- How To Get Money From Your Social Security Number
- Here’s How Much Your Social Security Check Is Likely To Go Up Next Year
- Scam Alert: Social Security Checks
- When To Apply For Social Security Benefits Depends On Many Factors
- Social Security Payments Will Continue If Government Shuts Down
How To Get Money From Your Social Security Number – You may expect to receive money from the government when you retire, but how much you get depends on the Social Security benefit formula. Many do not understand how this formula works or when it applies, but it is not too difficult to figure out as long as you are comfortable with some basic calculations. Below, we will break it down step by step so you can better estimate how much money you will get from the program.
The Social Insurance formula is what the government uses to determine your basic insurance amount (PIA). That’s the benefit you’re entitled to if you sign up at your full retirement age (FRA). This is 67 for every person born in 1960 or later.
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Before the government can use the benefit formula, it must calculate your average monthly income (AIME). This is your average monthly income over the 35 years of your highest income, adjusted for inflation. We’ll talk more about calculating that below.
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When the government finds out your AIME, it enters the Social Security formula for the year you turn 62. The result is your PIA. But that’s not always the same as your monthly payment.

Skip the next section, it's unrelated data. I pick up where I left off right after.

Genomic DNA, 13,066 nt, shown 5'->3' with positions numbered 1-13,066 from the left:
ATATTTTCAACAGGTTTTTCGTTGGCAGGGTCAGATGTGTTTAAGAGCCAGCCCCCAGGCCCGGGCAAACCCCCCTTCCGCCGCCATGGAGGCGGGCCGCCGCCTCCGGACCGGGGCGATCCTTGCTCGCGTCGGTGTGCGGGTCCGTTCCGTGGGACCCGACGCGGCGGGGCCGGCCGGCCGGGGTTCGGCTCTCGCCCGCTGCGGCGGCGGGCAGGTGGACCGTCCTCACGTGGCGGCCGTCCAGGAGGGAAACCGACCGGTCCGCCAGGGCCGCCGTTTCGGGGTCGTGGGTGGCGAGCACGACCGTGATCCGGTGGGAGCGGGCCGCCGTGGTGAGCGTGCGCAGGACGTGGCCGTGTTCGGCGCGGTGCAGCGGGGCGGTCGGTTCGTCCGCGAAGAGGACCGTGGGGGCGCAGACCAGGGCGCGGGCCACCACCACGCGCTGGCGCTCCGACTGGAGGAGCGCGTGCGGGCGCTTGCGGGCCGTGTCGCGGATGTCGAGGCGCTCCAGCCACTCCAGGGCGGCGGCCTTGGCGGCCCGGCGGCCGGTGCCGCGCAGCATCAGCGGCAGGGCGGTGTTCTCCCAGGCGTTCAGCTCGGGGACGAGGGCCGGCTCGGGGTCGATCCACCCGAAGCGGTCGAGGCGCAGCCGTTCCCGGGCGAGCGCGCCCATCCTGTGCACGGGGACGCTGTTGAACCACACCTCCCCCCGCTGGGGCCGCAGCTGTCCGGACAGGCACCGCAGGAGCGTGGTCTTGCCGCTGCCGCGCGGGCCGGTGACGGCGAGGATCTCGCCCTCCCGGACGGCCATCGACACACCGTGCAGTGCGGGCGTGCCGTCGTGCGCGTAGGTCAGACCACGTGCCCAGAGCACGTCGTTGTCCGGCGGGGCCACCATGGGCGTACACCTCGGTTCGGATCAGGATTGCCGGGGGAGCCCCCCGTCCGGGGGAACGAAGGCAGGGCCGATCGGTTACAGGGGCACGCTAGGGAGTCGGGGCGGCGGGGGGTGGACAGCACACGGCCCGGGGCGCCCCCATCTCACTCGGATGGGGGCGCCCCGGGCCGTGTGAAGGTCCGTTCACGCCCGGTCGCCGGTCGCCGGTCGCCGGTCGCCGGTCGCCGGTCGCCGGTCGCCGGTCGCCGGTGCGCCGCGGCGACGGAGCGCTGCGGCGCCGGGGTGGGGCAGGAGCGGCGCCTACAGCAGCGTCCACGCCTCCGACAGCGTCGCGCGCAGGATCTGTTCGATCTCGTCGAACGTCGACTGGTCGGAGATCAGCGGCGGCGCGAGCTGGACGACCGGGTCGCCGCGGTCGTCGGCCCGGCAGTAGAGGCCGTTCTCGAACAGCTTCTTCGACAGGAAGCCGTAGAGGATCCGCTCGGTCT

Some people choose to apply for Social Security before or after their FRA. If you apply early, you can start receiving benefits as soon as you turn 62. You’ll get more checks this way, but each one will be smaller. You can also delay benefits and your check will grow a little each month until you reach the maximum benefit at age 70.
In both of these cases, the government performs additional calculations to determine how to adjust your PIA to determine your final monthly benefits.
The Social Security formula for 2023 — which applies to anyone born in 1961 — is as follows:
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In the formula above, $1,115 and $6,721 are known as the inflection points. These are the only parts of the Social Security benefits formula that change from one year to the next. You can find diversion points for each previous year on the Social Security Administration’s website.
If you simply want to know how much your Social Security check will be if you enroll at a certain age, you can find that out by creating a My Social Security account. But if you want to understand how the government arrived at this number, you can copy its work by taking the following steps:
The federal government keeps track of how much you paid in Social Security taxes each year on your income records. You can see this on your Social Security account.